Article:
Monat Skincare: an Overpriced Pyramid with Underwhelming Ingredients
Earlier this year, I was more or less suckered into becoming a Monat MP by an enthusiastic cycling instructor from my home town. I didn’t attempt to sell any products — it felt wrong when she told me I couldn’t tell people the name of the company when I talked about it. But I did use their skincare, and at first it felt very luxurious.
To put it in perspective, I had never put much effort into skincare. I had a brief fling with Dermatologica when I moved to California, but when my skin stopped breaking out I stopped doing much. My skincare then consisted of washing my face with a wet washcloth and using a basic moisturizer. I knew nothing about skincare products.
Going from a basis of zero to what I thought was a full routine made me feel like I had the best skincare around. I raved about it — I was hooked!
But it started with their face wash — after a few weeks of using it, it started making my face turn red. It felt like my skin was on fire. I don’t have particularly sensitive skin — just dry — and was using their line specifically for hydration. Then the same happened with their face cream.
Since I stopped using Monat products, I’ve educated myself on nearly every aspect of skincare. It is a passion now, and I’ve seen it pay off in leaps and bounds. But still, I follow a few people who swear by Monat products. Is it just me having a bad experience, or are the products overpriced and irritating? The proof is in the ingredients.
So let’s do a deep dive on every product. Because if I have anything right now, it’s a lot of time to investigate. And if anyone from Monat wants to know why I’m doing this, it’s because I recently got paid $0.02 writing for Medium. Which is more than I ever made from Monat.
Be Gentle Creamy Cleanser, $45
The first item that irritated my skin, Be Gentle is a foaming cleanser that smells like peaches. It contains certain things I like, such as glycerin, and… the only other one is glycolic acid. Monat’s website doesn’t show the ingredients up-front, and they also don’t show to what concentration the ingredients are involved. Which is why it is jarring for me that a “gentle” skin cleanser could include several types of alcohol, LEMON PEEL OIL (the caps reflect just how irritating this is to sensitive skin), LIME OIL, coconut oil, and straight up FRAGRANCE. Fragrance isn’t extremely damaging in small concentrations in a cleanser, because you don’t keep it on your face. But because of the higher concentration of essential oils (which react with your skin like fragrance), and the fact this isn’t a double cleanse system, it seems as though many of these irritating ingredients would stay on your face. The citrus oils come from their beloved Rejuvenique oil, which I’ve seen all to many people put directly on their face. Please don’t put citrus oil on your face.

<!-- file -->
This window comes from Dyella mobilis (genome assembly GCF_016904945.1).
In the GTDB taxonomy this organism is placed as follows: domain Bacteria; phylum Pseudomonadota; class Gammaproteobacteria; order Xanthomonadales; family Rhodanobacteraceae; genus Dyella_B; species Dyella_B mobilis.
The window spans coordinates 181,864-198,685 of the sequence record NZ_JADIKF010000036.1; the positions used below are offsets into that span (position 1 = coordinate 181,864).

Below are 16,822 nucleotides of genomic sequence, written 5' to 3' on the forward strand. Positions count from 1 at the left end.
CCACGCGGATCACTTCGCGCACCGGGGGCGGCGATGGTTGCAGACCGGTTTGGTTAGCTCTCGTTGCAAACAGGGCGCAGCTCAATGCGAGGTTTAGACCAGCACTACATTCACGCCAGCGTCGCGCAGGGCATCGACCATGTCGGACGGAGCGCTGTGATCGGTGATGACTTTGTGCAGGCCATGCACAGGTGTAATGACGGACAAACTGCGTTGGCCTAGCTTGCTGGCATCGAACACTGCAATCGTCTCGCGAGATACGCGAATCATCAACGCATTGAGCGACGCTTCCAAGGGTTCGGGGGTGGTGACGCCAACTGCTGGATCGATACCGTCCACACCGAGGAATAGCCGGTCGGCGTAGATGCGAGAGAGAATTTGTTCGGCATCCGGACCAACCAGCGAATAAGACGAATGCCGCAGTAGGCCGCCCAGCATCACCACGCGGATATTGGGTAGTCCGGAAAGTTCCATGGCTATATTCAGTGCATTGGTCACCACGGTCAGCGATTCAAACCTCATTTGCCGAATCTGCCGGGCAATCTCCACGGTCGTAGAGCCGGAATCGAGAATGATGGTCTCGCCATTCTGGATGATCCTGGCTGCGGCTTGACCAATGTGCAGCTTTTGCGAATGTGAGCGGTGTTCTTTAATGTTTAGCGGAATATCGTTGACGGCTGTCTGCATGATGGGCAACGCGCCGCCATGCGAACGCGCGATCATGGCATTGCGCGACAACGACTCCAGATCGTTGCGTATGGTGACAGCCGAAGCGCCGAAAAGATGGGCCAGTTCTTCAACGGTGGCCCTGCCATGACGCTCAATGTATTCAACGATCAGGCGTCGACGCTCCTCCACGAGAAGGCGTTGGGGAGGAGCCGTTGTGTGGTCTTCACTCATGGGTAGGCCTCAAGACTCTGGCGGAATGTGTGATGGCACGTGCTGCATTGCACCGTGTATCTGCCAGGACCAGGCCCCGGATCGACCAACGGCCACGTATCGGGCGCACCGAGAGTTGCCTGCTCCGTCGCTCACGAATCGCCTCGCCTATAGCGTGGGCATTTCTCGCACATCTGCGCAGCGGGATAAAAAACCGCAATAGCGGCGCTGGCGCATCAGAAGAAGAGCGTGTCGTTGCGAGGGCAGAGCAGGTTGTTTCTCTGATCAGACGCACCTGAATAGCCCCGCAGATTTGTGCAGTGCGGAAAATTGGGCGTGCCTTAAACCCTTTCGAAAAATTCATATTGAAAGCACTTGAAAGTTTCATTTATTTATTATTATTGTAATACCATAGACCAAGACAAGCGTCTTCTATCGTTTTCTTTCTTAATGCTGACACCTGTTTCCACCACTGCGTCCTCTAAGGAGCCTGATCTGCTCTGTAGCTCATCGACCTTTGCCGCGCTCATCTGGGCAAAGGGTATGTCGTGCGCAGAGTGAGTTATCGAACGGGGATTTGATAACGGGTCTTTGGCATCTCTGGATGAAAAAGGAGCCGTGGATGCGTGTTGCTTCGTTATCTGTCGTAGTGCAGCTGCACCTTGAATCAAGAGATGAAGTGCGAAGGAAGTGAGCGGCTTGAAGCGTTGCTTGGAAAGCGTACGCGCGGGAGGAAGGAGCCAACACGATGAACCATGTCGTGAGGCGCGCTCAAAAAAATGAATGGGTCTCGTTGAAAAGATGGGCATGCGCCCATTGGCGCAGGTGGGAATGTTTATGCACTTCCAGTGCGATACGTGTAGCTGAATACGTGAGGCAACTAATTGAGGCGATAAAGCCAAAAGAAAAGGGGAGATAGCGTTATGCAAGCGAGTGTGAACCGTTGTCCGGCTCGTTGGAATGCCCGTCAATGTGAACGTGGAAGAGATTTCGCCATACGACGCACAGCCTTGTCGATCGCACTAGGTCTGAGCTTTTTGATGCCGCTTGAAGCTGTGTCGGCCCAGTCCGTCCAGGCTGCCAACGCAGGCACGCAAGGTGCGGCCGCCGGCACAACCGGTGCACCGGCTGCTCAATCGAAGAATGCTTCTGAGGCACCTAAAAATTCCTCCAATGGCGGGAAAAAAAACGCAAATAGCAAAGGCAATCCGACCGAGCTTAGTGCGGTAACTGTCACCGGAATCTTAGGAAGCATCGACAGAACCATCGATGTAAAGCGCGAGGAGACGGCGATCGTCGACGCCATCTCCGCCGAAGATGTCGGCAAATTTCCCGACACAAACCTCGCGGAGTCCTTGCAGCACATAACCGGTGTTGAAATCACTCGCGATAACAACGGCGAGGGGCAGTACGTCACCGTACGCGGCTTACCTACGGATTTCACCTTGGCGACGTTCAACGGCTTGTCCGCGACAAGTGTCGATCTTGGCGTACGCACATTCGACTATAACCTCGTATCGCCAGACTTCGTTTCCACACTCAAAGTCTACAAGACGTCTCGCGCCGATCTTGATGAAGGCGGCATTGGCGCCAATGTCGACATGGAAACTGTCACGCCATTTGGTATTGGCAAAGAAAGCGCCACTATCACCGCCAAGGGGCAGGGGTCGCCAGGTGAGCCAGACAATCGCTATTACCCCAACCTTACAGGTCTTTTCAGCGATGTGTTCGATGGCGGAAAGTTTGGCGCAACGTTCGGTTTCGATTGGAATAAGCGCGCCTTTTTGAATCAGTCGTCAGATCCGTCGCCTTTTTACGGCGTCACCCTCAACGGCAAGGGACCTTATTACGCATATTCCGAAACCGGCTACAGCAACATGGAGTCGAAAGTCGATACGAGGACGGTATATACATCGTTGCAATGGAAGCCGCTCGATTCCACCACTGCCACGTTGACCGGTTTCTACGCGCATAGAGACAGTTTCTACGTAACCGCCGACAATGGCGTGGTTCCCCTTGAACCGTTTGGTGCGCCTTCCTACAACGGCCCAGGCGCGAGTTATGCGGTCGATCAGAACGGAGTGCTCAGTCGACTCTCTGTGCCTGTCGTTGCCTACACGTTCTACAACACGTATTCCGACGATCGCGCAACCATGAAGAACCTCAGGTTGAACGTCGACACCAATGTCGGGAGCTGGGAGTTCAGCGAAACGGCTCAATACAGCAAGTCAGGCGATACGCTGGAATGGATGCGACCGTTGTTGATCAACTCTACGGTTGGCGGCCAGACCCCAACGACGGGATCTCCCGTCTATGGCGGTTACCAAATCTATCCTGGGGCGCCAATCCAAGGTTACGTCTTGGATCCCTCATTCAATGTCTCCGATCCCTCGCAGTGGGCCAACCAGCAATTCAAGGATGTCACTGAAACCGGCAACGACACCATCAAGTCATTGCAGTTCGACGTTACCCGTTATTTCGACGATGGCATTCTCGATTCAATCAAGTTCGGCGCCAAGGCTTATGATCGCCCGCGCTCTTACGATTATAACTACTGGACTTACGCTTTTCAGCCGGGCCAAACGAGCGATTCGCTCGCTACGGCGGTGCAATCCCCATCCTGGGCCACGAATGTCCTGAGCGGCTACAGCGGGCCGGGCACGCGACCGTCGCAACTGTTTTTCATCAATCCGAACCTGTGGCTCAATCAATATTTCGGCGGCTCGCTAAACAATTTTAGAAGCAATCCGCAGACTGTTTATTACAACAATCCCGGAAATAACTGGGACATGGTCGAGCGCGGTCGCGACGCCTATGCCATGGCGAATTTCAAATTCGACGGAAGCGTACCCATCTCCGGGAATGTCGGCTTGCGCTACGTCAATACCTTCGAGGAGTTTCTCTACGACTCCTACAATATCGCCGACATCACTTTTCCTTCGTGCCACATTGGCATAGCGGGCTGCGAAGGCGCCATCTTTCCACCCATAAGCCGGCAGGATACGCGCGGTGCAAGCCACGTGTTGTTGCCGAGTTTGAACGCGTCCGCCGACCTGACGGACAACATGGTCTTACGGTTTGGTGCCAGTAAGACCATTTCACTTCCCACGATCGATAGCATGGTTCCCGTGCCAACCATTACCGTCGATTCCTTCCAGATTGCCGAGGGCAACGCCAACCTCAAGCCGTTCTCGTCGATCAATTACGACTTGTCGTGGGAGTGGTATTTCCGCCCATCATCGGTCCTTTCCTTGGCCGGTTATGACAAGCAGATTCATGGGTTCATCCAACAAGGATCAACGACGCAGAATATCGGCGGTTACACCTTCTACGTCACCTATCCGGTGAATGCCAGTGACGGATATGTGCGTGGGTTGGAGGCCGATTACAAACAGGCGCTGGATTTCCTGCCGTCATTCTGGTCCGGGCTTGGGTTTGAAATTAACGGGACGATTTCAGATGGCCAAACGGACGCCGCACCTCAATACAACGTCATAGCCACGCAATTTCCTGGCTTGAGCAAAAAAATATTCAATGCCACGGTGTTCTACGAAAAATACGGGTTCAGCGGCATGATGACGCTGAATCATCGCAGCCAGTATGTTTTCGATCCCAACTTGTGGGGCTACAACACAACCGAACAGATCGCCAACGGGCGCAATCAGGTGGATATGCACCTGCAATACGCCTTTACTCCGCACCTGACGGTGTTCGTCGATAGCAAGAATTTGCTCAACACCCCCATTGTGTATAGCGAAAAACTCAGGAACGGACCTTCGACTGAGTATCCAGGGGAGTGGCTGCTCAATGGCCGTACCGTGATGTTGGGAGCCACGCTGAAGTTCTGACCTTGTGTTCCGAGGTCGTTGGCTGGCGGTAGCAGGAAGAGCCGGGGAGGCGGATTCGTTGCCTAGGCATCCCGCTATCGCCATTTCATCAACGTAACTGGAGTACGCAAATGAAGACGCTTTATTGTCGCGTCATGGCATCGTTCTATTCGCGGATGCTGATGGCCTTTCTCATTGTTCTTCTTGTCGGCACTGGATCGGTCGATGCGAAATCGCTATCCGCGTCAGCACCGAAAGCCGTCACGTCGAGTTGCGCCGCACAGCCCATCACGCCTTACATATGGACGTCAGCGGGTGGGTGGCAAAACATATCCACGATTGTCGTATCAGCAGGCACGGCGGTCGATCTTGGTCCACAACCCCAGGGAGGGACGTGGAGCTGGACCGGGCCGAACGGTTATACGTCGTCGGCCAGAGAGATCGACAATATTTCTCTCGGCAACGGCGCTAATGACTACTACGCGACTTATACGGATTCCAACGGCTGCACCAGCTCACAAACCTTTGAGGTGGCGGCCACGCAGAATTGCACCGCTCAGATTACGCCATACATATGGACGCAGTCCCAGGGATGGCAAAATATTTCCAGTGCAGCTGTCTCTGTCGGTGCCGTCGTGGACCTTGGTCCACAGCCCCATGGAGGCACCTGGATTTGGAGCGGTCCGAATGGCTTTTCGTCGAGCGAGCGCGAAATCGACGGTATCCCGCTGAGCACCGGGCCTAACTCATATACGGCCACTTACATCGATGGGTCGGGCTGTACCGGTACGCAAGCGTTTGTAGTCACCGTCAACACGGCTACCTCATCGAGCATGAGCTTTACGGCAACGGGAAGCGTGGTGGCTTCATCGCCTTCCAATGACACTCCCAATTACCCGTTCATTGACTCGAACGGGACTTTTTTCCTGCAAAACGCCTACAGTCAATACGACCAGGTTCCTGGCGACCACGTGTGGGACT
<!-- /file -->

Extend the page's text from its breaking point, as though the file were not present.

Alternatives I’d suggest for those looking to hydrate their skin: start with a cleansing oil, such as DHC’s Deep Cleansing Oil. Then go in with Simple’s Micellar Gel Wash. Together, both products will run you under $25, which is significantly less than the Monat cleanser (which is, pardon my French, forty five fucking dollars).
Be Balanced Foamy Cleanser, $45
Monat claims that this fights both acne and aging, which is interesting to start with because they are completely opposite problems. Acne-prone skin ages slower than dry skin, and cleanser can’t fight aging. The main skincare item to fight aging is SPF, but Monat doesn’t offer an SPF product. The ingredients in this product are almost identical to that of Be Gentle, even though they claim to offer different benefits. The difference in ingredients only amounts to the structure of the product — this product foams while the other is just creamy. And in case you were wondering, citrus oil and coconut oil are both terrible for acne — one is irritating while the other is comedogenic (pore-clogging). Once again, this cleanser is $45. Way out of the average price range for even the most high quality facial cleansers.
An alternate? Youth to the People’s Antioxidant Facial Cleanser. People I know with acne swear by it, and you can get a sample size of 2 oz for $10 to test it out.
Berry Refined Scrub, $58
Most of Monat’s products are overpriced, but this is an overpriced product that actually makes me mad. I have never in all my years seen someone charge $60 for a scrub with such basic ingredients.
Let me take a deep breath before diving into these ingredients that totally make it worth $60 (vicious eye roll).
The first ingredient is canola oil! Like for real. I’ve never seen canola oil used on someone’s face, but it is also one of the cheapest oils out there. This scrub contains again, close to identical ingredients to the first two face washes. Physical exfoliants like the cranberry seeds they use are non-water-soluble, often differently sized and jagged, meaning they create micro tears in the skin that lead to further irritation. If you ever do use a physical exfoliant, choose a water soluble one like rice powder. But also, you just don’t need it.
Because of these micro-tears, the high concentration of essential oils and fragrance in this scrub will just irritate the skin even more over time. If you want to spend $60 on a physical exfoliant, go for Tatcha’s Rice Polish. Better yet, don’t use a physical exfoliant at all. Paula’s Choice makes a gel exfoliant that I am legit obsessed with, and at $29 it’s a much more accessible choice than the others.
Skin Revitalizing Essence, $45